Agrarian Reform cases; Eminent domain

Eminent domain refers to the inherent power of the State to take private property for public use. This power has two basic limitations: 

(1) the taking must be for public use; and 
(2) just compensation must be given to the owner of the property taken.[1] 
Notably, in agrarian reform cases, the taking of private property for distribution to landless farmers is considered to be one for public use.[2] Anent just compensation, the same is defined as the full and fair equivalent of the property expropriated. The term "just" qualifies the word "compensation" because the return deserved by the owner of the property must be real, substantial, full and ample.[3]

In the case of Land Bank of the Philippines v. Yatco Agricultural Enterprises,[4] Land Bank of the Philippines v. Peralta,[5] and Department of Agrarian Reform v. Spouses Diosdado Sta. Romana and Resurreccion O. Ramos,[6] the Supreme Court had made declarations as to the determination of just compensation.

In Yatco, the Supreme Court stated that the determination of just compensation is a judicial function and the RTC, acting as SAC, has the original and exclusive power to determine just compensation. It was also emphasized therein that in the exercise of its function, the RTC must be guided by the valuation factors under Section 17 of RA 6657, translated into a basic formula embodied in DAR A.O. No. 5. The factors under RA 6657 and the formula under DAR A.O. No. 5 serve as guarantees that the compensation arrived at would not be absurd, baseless, arbitrary or contradictory to the objectives of the agrarian reform laws. However, the Supreme Court clarified that the RTC may relax the application of the DAR formula, if warranted by the circumstances of the case and provided the RTC explains its deviation from the factors or formula above-mentioned.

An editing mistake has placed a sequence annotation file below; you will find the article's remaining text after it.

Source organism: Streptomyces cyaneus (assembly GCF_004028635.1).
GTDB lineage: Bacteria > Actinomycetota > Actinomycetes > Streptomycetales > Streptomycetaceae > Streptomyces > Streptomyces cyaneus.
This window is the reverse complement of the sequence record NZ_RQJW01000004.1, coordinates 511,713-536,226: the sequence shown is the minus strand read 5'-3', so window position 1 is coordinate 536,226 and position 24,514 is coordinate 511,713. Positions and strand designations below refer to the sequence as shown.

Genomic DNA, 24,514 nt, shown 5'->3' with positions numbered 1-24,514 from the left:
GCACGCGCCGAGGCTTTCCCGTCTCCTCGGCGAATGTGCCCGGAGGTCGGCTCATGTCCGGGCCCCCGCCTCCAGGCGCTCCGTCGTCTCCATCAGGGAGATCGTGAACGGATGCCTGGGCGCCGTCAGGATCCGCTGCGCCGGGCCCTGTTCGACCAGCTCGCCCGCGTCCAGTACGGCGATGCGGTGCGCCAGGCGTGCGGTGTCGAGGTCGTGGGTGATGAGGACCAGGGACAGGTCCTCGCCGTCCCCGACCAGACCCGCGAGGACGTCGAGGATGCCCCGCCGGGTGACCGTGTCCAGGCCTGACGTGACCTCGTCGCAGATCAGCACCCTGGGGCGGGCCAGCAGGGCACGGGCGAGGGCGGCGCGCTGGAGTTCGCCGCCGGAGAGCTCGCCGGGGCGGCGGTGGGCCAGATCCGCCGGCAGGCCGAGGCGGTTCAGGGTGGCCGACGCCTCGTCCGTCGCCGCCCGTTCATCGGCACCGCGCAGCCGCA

In Peralta, the High Court confirmed the mandatory character of the guidelines under Section 17 of RA 6657 and restated that the valuation factors under RA 6657 had been translated by the DAR into a basic formula as outlined in DAR A.O. No. 5.

In Sta. Romana, it was held that the RTC is not strictly bound by the formula created by the DAR, if the situations before it do not warrant its application. The RTC cannot be arbitrarily restricted by the formula outlined by the DAR. While the DAR provides a formula, "it could not have been its intention to shackle the courts into applying the formula in every instance."[7]

Summarizing the pronouncements in the above-cited cases, the rule is that the RTC must consider the guidelines set forth in Section 17 of RA 6657 and as translated into a formula embodied in DAR A.O. No. 5. However, it may deviate from these factors/formula if the circumstances warrant or, as stated in Sta. Romana, "if the situations before it do not warrant its application." In such a case, the RTC, as held in Yatco, must clearly explain the reason for deviating from the aforesaid factors or formula.

[1] Apo Fruits Corporation v. Land Bank of the Philippines, 647 Phil. 251, 269 (2010).
[2]  Id. at 270-271.
[3] National Power Corporation v. Zabala, G.R. No. 173520, January 30, 2013.
[4] G.R. No. 172551, January 15, 2014.
[5] G.R. No. 182704, April 23, 2014.
[6] G.R. No. 183290, July 9, 2014.
[7] Id., citing Land Bank of the Philippines v. Heirs of Maximo and Gloria Puyat, 689 Phil. 505 (2012).

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